17. The Agency’s work on behalf of Palestine refugees also contributes directly to the broader global effort to achieve the Sustainable Development Goals by 2030. With half a million students enrolled, full gender balance in the Agency’s 692 schools and one of the highest literacy rates in the Middle East, it is essential that Palestine refugee children have continuous, uninterrupted access to an inclusive and equitable quality education and that they benefit from lifelong learning opportunities, in accordance with Goal 4.
18. Since it began operations in 1950, UNRWA has been serving Palestine refugees in Gaza and the West Bank, Jordan, Lebanon and the Syrian Arab Republic, with the facilitation and support of host Governments and donors. Currently, its 30,000 staff members provide vital human development services and emergency assistance to the Palestine refugees registered with the Agency, who now number 5.2 million. Palestine refugees have remained among the most vulnerable in their communities and suffer from poverty, rising unemployment rates (especially among youth and women), discrimination in various forms and a general lack of full enjoyment of their human rights. This situation has been worsened as a result of repeated conflicts in the region, most recently in the Syrian Arab Republic since 2011 and in Gaza in 2008-2009, 2012 and 2014.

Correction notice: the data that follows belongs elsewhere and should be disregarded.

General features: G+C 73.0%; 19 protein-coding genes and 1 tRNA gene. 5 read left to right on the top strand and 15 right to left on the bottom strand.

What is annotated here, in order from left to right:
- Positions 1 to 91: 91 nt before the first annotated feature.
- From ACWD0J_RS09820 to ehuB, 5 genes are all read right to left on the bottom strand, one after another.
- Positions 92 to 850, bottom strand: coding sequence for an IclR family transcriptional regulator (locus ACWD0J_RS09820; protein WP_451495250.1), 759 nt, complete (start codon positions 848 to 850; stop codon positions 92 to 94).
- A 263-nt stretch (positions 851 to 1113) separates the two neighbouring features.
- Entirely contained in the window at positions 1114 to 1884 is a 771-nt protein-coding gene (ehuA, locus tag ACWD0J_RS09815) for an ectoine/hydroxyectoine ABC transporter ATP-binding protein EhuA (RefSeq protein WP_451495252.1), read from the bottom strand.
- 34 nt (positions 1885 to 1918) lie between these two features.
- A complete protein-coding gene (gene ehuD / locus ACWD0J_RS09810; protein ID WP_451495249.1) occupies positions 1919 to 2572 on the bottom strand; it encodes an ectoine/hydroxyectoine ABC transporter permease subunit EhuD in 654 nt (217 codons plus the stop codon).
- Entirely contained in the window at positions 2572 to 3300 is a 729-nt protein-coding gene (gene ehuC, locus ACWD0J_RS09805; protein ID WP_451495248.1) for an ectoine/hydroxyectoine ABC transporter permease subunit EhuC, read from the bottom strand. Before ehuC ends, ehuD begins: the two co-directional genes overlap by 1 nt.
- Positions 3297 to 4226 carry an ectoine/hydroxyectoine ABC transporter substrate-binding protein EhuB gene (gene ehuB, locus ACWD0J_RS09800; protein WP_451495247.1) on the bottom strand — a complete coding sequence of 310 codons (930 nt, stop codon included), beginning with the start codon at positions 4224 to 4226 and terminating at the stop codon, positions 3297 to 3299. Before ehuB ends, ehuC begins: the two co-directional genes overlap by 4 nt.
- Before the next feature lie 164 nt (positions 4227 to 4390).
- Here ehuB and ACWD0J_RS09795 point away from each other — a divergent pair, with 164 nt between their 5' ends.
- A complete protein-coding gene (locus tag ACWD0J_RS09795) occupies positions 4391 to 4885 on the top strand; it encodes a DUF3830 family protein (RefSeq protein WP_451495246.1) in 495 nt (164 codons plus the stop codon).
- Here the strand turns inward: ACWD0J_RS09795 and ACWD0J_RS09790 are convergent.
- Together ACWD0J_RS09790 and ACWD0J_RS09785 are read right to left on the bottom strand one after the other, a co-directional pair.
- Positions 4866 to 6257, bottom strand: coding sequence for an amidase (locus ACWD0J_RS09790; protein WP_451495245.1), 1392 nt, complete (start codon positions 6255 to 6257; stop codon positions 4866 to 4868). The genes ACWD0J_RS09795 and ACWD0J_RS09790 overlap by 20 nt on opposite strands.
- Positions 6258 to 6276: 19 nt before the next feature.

19. Since 2011, 30 UNRWA staff members have been killed as a result of conflict, and 25 staff remained missing, detained or kidnapped in the Syrian Arab Republic as of July 2016. Those tragic losses are included in the large number of Palestine refugees killed or wounded during the repeated conflicts in the region. Threats and attacks against UNRWA personnel remain a major concern. In order to continue to provide services to Palestine refugees in situations of conflict, UNRWA has been flexible and adapted to the reality on the ground, in particular in its delivery of education in emergencies in the Syrian Arab Republic. The Agency’s innovative work in regard to education in emergencies was showcased at the World Humanitarian Summit.